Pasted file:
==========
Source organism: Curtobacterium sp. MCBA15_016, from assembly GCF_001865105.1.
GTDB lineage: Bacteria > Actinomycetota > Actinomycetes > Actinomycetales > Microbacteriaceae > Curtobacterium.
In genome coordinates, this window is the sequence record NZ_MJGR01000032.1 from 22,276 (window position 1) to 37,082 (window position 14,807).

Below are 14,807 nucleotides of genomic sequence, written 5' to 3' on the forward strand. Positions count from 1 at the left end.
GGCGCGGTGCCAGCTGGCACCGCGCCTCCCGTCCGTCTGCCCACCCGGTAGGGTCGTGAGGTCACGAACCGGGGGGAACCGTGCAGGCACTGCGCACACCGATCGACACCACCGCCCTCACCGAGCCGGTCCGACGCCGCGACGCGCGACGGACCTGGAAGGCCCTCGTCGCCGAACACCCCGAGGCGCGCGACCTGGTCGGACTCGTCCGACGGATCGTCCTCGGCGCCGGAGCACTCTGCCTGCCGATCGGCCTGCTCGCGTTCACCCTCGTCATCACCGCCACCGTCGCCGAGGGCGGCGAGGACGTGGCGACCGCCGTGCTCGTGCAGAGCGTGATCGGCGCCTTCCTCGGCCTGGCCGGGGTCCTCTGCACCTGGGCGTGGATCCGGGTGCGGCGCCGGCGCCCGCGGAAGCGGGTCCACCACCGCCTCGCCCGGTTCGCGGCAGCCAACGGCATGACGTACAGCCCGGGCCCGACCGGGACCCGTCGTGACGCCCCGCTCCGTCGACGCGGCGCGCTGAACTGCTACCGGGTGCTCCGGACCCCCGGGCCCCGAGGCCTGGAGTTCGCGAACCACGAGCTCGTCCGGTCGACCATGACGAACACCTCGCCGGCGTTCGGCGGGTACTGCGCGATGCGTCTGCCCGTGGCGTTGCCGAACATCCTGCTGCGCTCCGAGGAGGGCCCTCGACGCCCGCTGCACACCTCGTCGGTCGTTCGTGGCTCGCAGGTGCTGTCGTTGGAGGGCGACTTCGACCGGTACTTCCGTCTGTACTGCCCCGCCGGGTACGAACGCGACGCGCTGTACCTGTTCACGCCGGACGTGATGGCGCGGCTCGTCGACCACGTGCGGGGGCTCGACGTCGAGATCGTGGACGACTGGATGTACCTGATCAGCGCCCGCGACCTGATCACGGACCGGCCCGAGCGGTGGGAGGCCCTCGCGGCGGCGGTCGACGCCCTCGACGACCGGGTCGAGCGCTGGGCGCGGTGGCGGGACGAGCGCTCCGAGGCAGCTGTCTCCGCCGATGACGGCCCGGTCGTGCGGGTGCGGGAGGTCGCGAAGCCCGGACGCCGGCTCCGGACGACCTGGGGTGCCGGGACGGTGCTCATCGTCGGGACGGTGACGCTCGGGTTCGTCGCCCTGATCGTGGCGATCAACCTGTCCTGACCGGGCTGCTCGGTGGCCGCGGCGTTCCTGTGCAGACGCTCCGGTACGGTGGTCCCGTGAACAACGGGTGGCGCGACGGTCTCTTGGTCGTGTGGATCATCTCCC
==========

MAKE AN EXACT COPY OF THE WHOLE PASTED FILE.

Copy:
Source organism: Curtobacterium sp. MCBA15_016, from assembly GCF_001865105.1.
GTDB lineage: Bacteria > Actinomycetota > Actinomycetes > Actinomycetales > Microbacteriaceae > Curtobacterium.
In genome coordinates, this window is the sequence record NZ_MJGR01000032.1 from 22,276 (window position 1) to 37,082 (window position 14,807).

Below are 14,807 nucleotides of genomic sequence, written 5' to 3' on the forward strand. Positions count from 1 at the left end.
GGCGCGGTGCCAGCTGGCACCGCGCCTCCCGTCCGTCTGCCCACCCGGTAGGGTCGTGAGGTCACGAACCGGGGGGAACCGTGCAGGCACTGCGCACACCGATCGACACCACCGCCCTCACCGAGCCGGTCCGACGCCGCGACGCGCGACGGACCTGGAAGGCCCTCGTCGCCGAACACCCCGAGGCGCGCGACCTGGTCGGACTCGTCCGACGGATCGTCCTCGGCGCCGGAGCACTCTGCCTGCCGATCGGCCTGCTCGCGTTCACCCTCGTCATCACCGCCACCGTCGCCGAGGGCGGCGAGGACGTGGCGACCGCCGTGCTCGTGCAGAGCGTGATCGGCGCCTTCCTCGGCCTGGCCGGGGTCCTCTGCACCTGGGCGTGGATCCGGGTGCGGCGCCGGCGCCCGCGGAAGCGGGTCCACCACCGCCTCGCCCGGTTCGCGGCAGCCAACGGCATGACGTACAGCCCGGGCCCGACCGGGACCCGTCGTGACGCCCCGCTCCGTCGACGCGGCGCGCTGAACTGCTACCGGGTGCTCCGGACCCCCGGGCCCCGAGGCCTGGAGTTCGCGAACCACGAGCTCGTCCGGTCGACCATGACGAACACCTCGCCGGCGTTCGGCGGGTACTGCGCGATGCGTCTGCCCGTGGCGTTGCCGAACATCCTGCTGCGCTCCGAGGAGGGCCCTCGACGCCCGCTGCACACCTCGTCGGTCGTTCGTGGCTCGCAGGTGCTGTCGTTGGAGGGCGACTTCGACCGGTACTTCCGTCTGTACTGCCCCGCCGGGTACGAACGCGACGCGCTGTACCTGTTCACGCCGGACGTGATGGCGCGGCTCGTCGACCACGTGCGGGGGCTCGACGTCGAGATCGTGGACGACTGGATGTACCTGATCAGCGCCCGCGACCTGATCACGGACCGGCCCGAGCGGTGGGAGGCCCTCGCGGCGGCGGTCGACGCCCTCGACGACCGGGTCGAGCGCTGGGCGCGGTGGCGGGACGAGCGCTCCGAGGCAGCTGTCTCCGCCGATGACGGCCCGGTCGTGCGGGTGCGGGAGGTCGCGAAGCCCGGACGCCGGCTCCGGACGACCTGGGGTGCCGGGACGGTGCTCATCGTCGGGACGGTGACGCTCGGGTTCGTCGCCCTGATCGTGGCGATCAACCTGTCCTGACCGGGCTGCTCGGTGGCCGCGGCGTTCCTGTGCAGACGCTCCGGTACGGTGGTCCCGTGAACAACGGGTGGCGCGACGGTCTCTTGGTCGTGTGGATCATCTCCC